Historical anniversaries are an opportunity to look back at the past in order to draw lessons for the future. Nothing of the sort took place in the course of the official ceremonies held in the German capital Sunday to mark the 25th anniversary of the fall of the Berlin Wall. The celebrations were organized by a government that does not dare to look reality in the face and call things by their real names.
The speakers made use of demagogic phrases and platitudes—the word “freedom” was uttered with mind-numbing frequency—to falsify history and avoid any reference to current social-political reality.
“The issue was to regain freedom. It was about the freedom a person needs to be human,” declared German Chancellor Angela Merkel at the opening of an exhibition on the Berlin Wall. But what freedom was she talking about?
Freedom from state surveillance and repression?
The government she has headed for the past nine years has passed one law after another restricting democratic rights and expanding the surveillance powers of the intelligence agencies. In Eastern Europe, which Merkel cited in her homily to freedom, monuments have been erected to authoritarian rulers such as Jozef Pilsudski in Poland, Miklós Horthy in Hungary and Nazi collaborator Stepan Bandera in Ukraine.
Freedom from material want?
In East Germany, 25 years after German unification, one in five residents lives below the official poverty threshold of 870 euros per month. In neighboring Poland and the Czech Republic, the average hourly wage is not even a third of that in Germany, and in Bulgaria and Romania, it is less than one-sixth. The economic crisis across the European Union has intensified dramatically.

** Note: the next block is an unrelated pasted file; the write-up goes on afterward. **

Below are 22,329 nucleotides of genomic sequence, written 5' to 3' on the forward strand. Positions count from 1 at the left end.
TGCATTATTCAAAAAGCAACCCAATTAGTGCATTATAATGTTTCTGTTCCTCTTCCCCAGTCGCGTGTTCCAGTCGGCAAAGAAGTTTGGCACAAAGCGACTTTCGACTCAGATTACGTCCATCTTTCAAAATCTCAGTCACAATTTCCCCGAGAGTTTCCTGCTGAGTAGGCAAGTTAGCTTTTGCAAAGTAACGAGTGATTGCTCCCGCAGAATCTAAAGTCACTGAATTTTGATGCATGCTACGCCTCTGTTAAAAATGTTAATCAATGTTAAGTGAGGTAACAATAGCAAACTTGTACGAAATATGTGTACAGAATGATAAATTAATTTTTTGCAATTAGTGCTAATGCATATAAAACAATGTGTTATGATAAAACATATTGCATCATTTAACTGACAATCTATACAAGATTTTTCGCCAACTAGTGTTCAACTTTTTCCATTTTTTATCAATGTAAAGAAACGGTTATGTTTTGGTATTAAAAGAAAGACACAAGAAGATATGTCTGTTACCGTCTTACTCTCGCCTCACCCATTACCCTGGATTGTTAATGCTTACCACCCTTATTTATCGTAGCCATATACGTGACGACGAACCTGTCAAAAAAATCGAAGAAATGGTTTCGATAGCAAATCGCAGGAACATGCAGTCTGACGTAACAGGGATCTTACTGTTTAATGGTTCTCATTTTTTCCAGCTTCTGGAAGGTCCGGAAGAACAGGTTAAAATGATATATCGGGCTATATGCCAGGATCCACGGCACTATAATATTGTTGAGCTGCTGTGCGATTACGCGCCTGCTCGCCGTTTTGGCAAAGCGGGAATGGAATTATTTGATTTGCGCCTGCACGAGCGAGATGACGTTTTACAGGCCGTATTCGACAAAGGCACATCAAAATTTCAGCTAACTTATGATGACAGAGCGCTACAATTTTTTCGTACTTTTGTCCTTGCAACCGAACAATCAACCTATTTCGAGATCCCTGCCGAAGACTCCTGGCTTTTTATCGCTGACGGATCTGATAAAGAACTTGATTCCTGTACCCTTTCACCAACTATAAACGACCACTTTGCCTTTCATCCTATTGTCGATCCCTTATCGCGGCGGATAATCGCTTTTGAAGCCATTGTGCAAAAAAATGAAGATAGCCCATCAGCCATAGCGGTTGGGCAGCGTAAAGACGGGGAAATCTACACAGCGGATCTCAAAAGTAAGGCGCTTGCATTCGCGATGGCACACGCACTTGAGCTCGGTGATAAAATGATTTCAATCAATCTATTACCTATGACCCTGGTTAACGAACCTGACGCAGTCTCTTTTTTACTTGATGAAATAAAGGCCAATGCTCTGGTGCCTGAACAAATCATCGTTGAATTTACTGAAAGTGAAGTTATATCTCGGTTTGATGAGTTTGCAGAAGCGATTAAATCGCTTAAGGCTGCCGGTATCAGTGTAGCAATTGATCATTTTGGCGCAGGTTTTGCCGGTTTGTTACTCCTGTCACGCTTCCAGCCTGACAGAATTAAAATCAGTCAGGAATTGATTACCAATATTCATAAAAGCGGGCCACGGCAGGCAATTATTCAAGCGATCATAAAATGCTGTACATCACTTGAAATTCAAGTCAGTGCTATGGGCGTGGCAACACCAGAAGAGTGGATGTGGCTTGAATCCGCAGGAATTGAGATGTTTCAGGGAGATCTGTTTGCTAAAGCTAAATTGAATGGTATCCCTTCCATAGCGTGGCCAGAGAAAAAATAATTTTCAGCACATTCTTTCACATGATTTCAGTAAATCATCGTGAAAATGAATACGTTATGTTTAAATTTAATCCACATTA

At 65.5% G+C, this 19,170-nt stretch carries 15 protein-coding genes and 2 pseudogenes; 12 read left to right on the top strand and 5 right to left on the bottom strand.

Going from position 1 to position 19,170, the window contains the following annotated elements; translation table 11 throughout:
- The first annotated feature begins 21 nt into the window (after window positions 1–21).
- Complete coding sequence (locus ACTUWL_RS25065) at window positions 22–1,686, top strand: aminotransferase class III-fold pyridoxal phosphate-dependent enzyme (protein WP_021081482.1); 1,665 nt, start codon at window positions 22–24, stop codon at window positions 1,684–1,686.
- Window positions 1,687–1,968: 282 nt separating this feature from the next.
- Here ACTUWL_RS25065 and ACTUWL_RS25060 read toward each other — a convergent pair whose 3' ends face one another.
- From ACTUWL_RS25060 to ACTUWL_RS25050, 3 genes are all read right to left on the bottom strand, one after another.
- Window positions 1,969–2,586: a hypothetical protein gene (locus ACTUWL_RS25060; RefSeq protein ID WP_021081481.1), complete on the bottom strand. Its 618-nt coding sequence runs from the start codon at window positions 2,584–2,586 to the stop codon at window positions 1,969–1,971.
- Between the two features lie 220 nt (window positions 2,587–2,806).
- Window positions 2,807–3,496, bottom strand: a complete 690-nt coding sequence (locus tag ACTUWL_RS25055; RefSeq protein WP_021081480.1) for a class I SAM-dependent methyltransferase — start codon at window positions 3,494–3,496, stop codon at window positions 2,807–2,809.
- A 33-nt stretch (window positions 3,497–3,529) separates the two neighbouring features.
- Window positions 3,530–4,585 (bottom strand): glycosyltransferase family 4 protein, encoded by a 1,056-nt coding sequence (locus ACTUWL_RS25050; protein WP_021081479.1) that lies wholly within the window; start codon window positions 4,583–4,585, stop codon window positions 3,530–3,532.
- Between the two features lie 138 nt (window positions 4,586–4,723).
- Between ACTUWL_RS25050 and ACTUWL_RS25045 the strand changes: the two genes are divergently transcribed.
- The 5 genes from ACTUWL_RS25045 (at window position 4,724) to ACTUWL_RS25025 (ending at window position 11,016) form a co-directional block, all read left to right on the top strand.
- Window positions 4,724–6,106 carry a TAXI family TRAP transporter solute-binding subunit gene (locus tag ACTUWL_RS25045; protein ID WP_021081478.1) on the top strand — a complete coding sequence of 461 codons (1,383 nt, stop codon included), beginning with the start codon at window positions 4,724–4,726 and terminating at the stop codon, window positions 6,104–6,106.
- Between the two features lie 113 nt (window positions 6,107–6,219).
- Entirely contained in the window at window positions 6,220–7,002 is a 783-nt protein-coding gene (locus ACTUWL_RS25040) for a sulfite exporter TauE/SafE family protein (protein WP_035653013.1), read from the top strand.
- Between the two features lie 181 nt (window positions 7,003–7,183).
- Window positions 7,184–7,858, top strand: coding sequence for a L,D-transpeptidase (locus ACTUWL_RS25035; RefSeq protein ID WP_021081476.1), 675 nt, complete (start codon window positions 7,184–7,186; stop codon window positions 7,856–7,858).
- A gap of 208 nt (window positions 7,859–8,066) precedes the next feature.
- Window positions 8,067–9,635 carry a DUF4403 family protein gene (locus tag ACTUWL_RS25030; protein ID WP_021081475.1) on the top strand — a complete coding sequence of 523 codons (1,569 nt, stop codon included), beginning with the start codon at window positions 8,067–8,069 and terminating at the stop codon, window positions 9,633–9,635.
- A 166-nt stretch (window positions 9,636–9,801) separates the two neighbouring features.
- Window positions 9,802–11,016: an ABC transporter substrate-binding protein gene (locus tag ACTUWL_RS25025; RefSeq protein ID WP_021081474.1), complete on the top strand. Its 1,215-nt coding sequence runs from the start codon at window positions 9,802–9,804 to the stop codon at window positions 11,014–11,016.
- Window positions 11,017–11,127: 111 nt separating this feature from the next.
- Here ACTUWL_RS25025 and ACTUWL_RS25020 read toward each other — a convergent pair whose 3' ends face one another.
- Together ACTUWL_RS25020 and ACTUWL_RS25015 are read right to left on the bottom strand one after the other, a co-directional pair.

Freedom from fear and war?
A nonstop avalanche of warmongering against Russia has followed the German government’s announcement of an “end to military restraint” at the beginning of the year. As was the case in the First and Second World Wars, German militarism is once again directed eastwards. “We must prepare ourselves for the fact that crises will unfortunately tend to be a fact of life in the coming years,” German Foreign Minister Frank-Walter Steinmeier recently wrote in Die Zeit .
Bourgeois ideologues announced the “end of history” 25 years ago, but history is returning with a vengeance. The fall of the Berlin Wall and German unification did not herald a new epoch of freedom and democracy. Rather, they brought to the surface all the unresolved problems that had led to two world wars in the first half of the 20th century.
The International Committee of the Fourth International anticipated this development and warned against it. In November 1991, the ICFI passed a resolution at the World Conference of Workers against Imperialist War and Colonialism in Berlin, which states:
“All the credit for the overthrow of Stalinism goes to the workers, but others have reaped the fruits. A new layer of parasites has betrayed the working class and has exploited its legitimate hatred of Stalinism for its own aims. The Yeltsins, Walesas and Havels replace the dictatorship of the Stalinist bureaucracy with that of international capital and assume the role of a comprador bourgeoisie.